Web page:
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The Ethics Guy Newsletter
January 22, 2018
What’s the Difference Between Business Etiquette and Business Ethics?
By Bruce Weinstein, Ph.D.
CEO, The Institute for High-Character LeadershipThe rules of both business ethics and business etiquette are the foundations of strong, productive professional relationships. You wouldn’t want to do business with people who worked for an organization that had little regard for either ethics or etiquette.

Business etiquette is important to commerce, but business ethics is vastly more important.

Here’s why.

Definitions And Examples

Business etiquette comprises the rules that govern polite interactions between two or more people. Business ethics comprises the rules that govern the rights and responsibilities business people have with respect to each other and the companies they work for.

Consider the following sets of rules:

Group A

  1. Listen more than you speak.
  2. Don’t chew with your mouth open.
  3. Avoid checking your phone while you’re interacting with a colleague or client, unless it’s an emergency.
  4. Have good personal hygiene.
  5. Speak respectfully to everyone at your organization, regardless of their position.

Group B

  1. Do not reveal confidential information about your company or its clients.
  2. Tell the truth.
  3. Keep the promises you make, and don’t make promises you’re not prepared to honor.
  4. Don’t sexually harass anyone.
  5. Don’t offer or accept bribes.

If you violate any of the rules in Group A, the worst that can happen generally is that you’ll be considered rude, self-absorbed, or a slob.

If you violate any of the rules in Group B, you may be fired, lose a business deal, and/or spend a few years in prison.

In most situations, the stakes are much higher in business ethics than in business etiquette.

Exceptions And Nuances

There are exceptions and nuances to the distinctions I’m making between business ethics and business etiquette.

First, cultural differences can make violations of business etiquette a serious matter. William Kane, Senior Vice President & General Manager of the Human Resources Group of the Sumitomo Corporation of Americas, a company whose global headquarters are in Japan, told me:

If the interview candidates I put in front of our Japanese executives don’t demonstrate respect or patience, if they’re not thoughtful with their words, if they don’t allow time for reflection and pause in between questions or answers, that gets picked up. Those attributes of respect, and listening, and patience, ultimately consensus, are very important [in this company]. If the person doesn’t have those attributes, or is maybe challenged [in one], it will cast a shadow on their candidacy.

The rules of both business etiquette and business ethics exist on a continuum; some offenses are more grave than others. In some cultures, speaking disrespectfully on a single occasion is such a serious violation of etiquette that it can quash a job candidacy.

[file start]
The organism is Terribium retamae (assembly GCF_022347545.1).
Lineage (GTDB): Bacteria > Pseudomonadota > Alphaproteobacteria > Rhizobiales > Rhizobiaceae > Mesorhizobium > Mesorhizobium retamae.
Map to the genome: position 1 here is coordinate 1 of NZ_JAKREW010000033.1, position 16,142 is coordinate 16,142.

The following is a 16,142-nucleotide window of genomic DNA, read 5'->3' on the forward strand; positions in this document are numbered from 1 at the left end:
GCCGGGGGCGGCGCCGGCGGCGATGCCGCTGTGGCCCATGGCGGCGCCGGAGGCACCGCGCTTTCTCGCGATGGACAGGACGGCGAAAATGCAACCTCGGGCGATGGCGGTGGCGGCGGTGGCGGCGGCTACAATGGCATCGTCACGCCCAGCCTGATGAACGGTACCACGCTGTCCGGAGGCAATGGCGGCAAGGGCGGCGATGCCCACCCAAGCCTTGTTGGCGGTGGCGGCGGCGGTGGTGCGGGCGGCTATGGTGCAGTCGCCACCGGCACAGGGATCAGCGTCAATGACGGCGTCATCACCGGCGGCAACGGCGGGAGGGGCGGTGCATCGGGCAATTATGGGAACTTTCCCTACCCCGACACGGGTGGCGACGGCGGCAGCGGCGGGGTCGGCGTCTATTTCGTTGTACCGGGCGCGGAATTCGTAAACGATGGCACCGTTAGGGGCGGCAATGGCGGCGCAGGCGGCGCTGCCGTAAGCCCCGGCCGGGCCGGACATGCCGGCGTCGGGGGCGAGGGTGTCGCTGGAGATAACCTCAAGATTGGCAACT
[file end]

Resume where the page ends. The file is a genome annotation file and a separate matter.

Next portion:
Second, a consistent disregard of the rules of business etiquette can have serious consequences, even if the infraction itself seems relatively minor. If you’re hired for a position in sales, for example, and you routinely have bad breath, dirty fingernails, and a slovenly appearance, you won’t be in sales for very long, because you’re the face of the company, and you risk losing business opportunities for your employer. You may even be shown the door, since you obviously don’t care about honoring your job description.

If you’re in sales, therefore, it pays to remember NBA luminary and motivational speaker Walter Bond’s dictum: “Always look like success! Always look like money.”

A third nuance about the business etiquette/ethics distinction is that in some professional contexts incivility can be harmful and even deadly. In a 2015 article in the journal Pediatrics, a team led by Dr. Arieh Riskin concluded, “Rudeness had adverse consequences on the diagnostic and procedural performance of the [Neonatal Intensive Care Unit] team members.” In the hospital setting, disregarding basic rules of etiquette can have ethical implications.

Finally, if you tend to overpromise and underdeliver, which reveals a lack of concern about a basic rule of business ethics, but you play a crucial role in your company, a smart company will be willing to help you become more conscientious about the rule of promise-keeping. We can all do a better job, and we’re educable in many areas of both business etiquette and business ethics.

The Bottom Line

The best employees, managers, and C-suite executives take the rules of both business etiquette and business ethics seriously. No one is perfect, but respect is a crucial component of leadership at every level of an organization. We show respect for our direct reports, our colleagues, our supervisors, our clients, our company’s reputation, and ourselves by being both polite and ethical.

But it doesn’t matter how well-dressed you are, or how sweet your breath smells, or how clean your fingernails are if you’re also dishonest, reckless, or willing to take a bribe. No company in their right mind will keep you around for long—or hire you in the first place.

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This essay was originally published in Forbes onlie as part of my series, “Profiles in High-Character Leadership,” for Forbes online. To read the rest of my columns, click here, and if you’d like to get weekly updates on them, please click “Follow” next to my photo.

If you’d like to take my new survey about ethics, please click here.

Thank you for reading my newsletter. I hope all is well with you.

Bruce

Bruce Weinstein, Ph.D.
The Ethics Guy®
CEO, The Institute for High-Character Leadership™
Author, The Good Ones: Ten Crucial Qualities of High-Character Employees
Visit my website.

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